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A History of Capitol Reef National Park

Oct 4, 2019 | Capitol Reef National Park | 0 comments

Capitol Reef National Park is a sometimes-overlooked Utah gem. With stunning red rock cliffs and lush orchards, the park is as beautiful as it is unique. But what many visitors don’t realize is that the park has a long history of failed settlements, exploration, and resilience. Keep reading for a brief history of this special national park.


Native Americans in Capitol Reef

The earliest evidence of humans settling near what is now Capitol Reef National Park is of the Fremont People, a tribe of Native American hunters and farmers. This group settled in the fertile region and established crops of lentils, maize, and squash. They even built complicated irrigation systems and stone granaries for storing their crops. Artifacts left behind, including carvings on rocks and canyon walls, indicate that these relatives of Ancestral Puebloans lived in the area from around 700 AD until at least 1250. Severe drought is believed to have driven these tribes from the region at that time.

Around 1600, two other groups of Native Americans, the Southern Paiute and the Utes, established communities in the area, where they stayed until the 1800s when early settlers drove them away.

Early Exploration of the Region

While settlers lived in the area starting in the early 1800s, it would take until the 1870s for it to be officially explored and mapped. During that time, settlers moved into the high valleys of the region and established several towns that still exist today, including Torrey, Fremont, Loa, Lyman, and Bicknell.

In 1872, a surveyor under the U.S. Army’s John Wesley Powell expedition named Alan Thompson entered the region and explored it, marking the first official such expedition. Later, geologist Clarence Dutton would follow the same route, marking the first geological study of the region. Despite the ground-breaking nature of these expeditions, neither explored the Waterpocket Fold thoroughly.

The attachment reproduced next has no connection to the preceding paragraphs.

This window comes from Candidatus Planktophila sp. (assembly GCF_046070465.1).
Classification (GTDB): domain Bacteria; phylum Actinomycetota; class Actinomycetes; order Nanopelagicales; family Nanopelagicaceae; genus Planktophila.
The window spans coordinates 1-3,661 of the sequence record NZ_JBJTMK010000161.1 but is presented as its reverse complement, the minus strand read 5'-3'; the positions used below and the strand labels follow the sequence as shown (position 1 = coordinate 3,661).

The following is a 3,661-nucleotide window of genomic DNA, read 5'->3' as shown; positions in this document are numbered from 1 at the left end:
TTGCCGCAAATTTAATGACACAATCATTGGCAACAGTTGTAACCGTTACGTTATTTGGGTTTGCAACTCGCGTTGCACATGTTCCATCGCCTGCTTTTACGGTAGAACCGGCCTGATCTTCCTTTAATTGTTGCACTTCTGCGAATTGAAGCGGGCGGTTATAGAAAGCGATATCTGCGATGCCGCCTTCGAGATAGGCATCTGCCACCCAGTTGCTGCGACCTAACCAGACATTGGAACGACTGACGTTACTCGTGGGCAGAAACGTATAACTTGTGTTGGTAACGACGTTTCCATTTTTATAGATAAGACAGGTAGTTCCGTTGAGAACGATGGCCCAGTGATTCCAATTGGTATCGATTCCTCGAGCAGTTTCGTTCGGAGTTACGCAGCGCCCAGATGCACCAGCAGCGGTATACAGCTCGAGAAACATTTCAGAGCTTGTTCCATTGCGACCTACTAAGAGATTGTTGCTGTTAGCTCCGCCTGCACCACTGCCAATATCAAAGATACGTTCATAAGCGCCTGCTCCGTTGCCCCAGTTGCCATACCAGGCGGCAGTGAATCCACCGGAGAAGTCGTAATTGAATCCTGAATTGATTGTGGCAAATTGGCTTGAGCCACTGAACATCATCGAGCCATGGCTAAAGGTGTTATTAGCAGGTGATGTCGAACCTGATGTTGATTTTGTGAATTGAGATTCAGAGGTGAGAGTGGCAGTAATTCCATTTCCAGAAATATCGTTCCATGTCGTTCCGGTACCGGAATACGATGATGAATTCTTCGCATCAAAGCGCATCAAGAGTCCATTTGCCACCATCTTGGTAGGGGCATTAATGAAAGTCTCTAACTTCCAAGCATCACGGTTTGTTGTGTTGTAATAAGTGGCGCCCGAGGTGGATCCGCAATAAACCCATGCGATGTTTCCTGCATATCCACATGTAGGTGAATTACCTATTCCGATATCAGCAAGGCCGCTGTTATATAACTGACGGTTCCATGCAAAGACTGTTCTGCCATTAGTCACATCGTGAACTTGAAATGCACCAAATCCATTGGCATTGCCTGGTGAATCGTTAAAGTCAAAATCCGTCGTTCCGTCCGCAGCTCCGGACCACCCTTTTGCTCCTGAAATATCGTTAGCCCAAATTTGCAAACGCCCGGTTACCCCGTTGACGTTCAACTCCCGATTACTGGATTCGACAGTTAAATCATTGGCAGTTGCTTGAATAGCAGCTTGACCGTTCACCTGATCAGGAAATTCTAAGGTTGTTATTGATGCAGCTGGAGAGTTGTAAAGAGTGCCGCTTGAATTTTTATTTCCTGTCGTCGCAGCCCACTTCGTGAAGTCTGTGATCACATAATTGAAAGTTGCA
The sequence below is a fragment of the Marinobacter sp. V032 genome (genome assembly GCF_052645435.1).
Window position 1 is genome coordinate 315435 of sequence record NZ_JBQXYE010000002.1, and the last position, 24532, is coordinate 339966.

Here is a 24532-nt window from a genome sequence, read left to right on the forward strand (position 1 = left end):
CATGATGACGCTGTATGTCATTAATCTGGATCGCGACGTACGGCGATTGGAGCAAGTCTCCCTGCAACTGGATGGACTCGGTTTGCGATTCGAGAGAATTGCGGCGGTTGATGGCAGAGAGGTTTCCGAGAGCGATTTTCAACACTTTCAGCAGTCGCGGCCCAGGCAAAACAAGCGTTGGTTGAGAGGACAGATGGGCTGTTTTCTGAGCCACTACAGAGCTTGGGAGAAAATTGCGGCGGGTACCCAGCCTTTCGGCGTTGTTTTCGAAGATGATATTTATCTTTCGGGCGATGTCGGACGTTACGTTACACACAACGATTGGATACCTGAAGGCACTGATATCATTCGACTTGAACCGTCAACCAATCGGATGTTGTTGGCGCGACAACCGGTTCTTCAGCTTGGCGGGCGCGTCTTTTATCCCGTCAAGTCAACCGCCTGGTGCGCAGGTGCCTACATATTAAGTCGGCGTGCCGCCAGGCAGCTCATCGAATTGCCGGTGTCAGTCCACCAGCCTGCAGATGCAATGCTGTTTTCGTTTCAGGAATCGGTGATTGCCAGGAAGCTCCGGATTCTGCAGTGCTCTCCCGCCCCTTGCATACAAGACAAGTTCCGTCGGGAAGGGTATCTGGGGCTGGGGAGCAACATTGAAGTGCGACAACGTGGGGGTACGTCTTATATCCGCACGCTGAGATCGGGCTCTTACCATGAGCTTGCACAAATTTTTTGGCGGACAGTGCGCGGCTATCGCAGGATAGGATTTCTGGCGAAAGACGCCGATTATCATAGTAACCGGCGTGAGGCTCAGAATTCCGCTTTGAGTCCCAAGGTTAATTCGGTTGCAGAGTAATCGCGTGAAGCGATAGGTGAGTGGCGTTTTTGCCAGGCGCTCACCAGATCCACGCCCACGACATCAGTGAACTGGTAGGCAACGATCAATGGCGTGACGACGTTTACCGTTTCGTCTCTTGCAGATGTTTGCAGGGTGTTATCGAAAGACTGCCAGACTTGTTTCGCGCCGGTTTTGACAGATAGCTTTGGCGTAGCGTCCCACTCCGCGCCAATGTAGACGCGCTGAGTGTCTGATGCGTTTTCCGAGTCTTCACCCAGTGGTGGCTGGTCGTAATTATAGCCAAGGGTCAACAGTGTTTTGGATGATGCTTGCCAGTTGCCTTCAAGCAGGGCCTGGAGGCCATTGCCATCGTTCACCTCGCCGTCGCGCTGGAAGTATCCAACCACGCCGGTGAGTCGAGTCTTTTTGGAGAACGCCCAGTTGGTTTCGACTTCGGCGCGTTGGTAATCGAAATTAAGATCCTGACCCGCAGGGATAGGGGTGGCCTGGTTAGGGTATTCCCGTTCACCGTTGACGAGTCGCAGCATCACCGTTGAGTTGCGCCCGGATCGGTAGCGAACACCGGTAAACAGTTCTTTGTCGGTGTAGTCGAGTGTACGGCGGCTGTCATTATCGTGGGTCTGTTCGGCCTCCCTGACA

In the 1880s, Mormon settlers made it to the Fremont River valley and established a town called Junction, which would later become Fruita. Two other towns were also established around this time, though both would eventually be abandoned because of flooding on the Fremont River. The town of Junction and its settlers relied on the fruit trees planted there, as well as mining of limestone and uranium later on, during the early 1900s.

Over the years, no more than 10 families would settle in Fruita at a time, with ownership of the orchards and residency in the town changing frequently before the entire settlement was later abandoned. Several structures and much of the fruit orchards are now preserved and maintained by the National Park Service.

Preserving the Capitol Reef Area

It wasn’t long after the Fruita settlement was abandoned that local businessmen decided to try to preserve some of the area’s natural beauty. Ephraim Portman Pectol and his brother-in-law, Joseph Hickman, established the Wayne Wonderland Club in 1924. The organization was later changed to the Associated Civics Club of Southern Utah. Both organizations worked to get the area designated as a National Monument.

In 1937, that dream became a reality. President Franklin D. Roosevelt signed a proclamation that created the Capitol Reef National Monument, officially protecting 37,711 acres of the region. But the Great Depression dryed up National Park Service funds. It would take years before rangers were assigned to the park. Until that time, the monument was placed under the control of Zion National Park, some 200 miles away.

Becoming a National Park

During the 1960s, national parks were seeing an increase in visitation. This led the National Park Service to launch a series of upgrades. Capitol Reef was one of many National Park Service properties across the country that received upgrades. At Capitol Reef, upgrades included a new, 53-site campground in Fruita, rental housing for staff, and a visitor center.

In 1968, President Lyndon B. Johnson adding 215,056 acres to the monument. By 1970, the property officially covered 254,251 acres. Because of the monument’s growth, those close to the property began to advocate for national park status. President Richard Nixon finally signed legislation that officially created Capitol Reef National Park on December 18, 1971.

Capitol Reef National Park Today

Today, Capitol Reef National Park welcomes more than 1.1 million visitors a year. While it may not be the most visited national park in the nation, it remains a beloved gem. It’s close proximity to Zion, the fourth most-visited national park in the nation, makes it a popular side trip for those visiting that park, but it’s beautiful landscapes, crowd-free hiking trails, and unique attractions like the Fruita orchards make it well worth a trip all its own.


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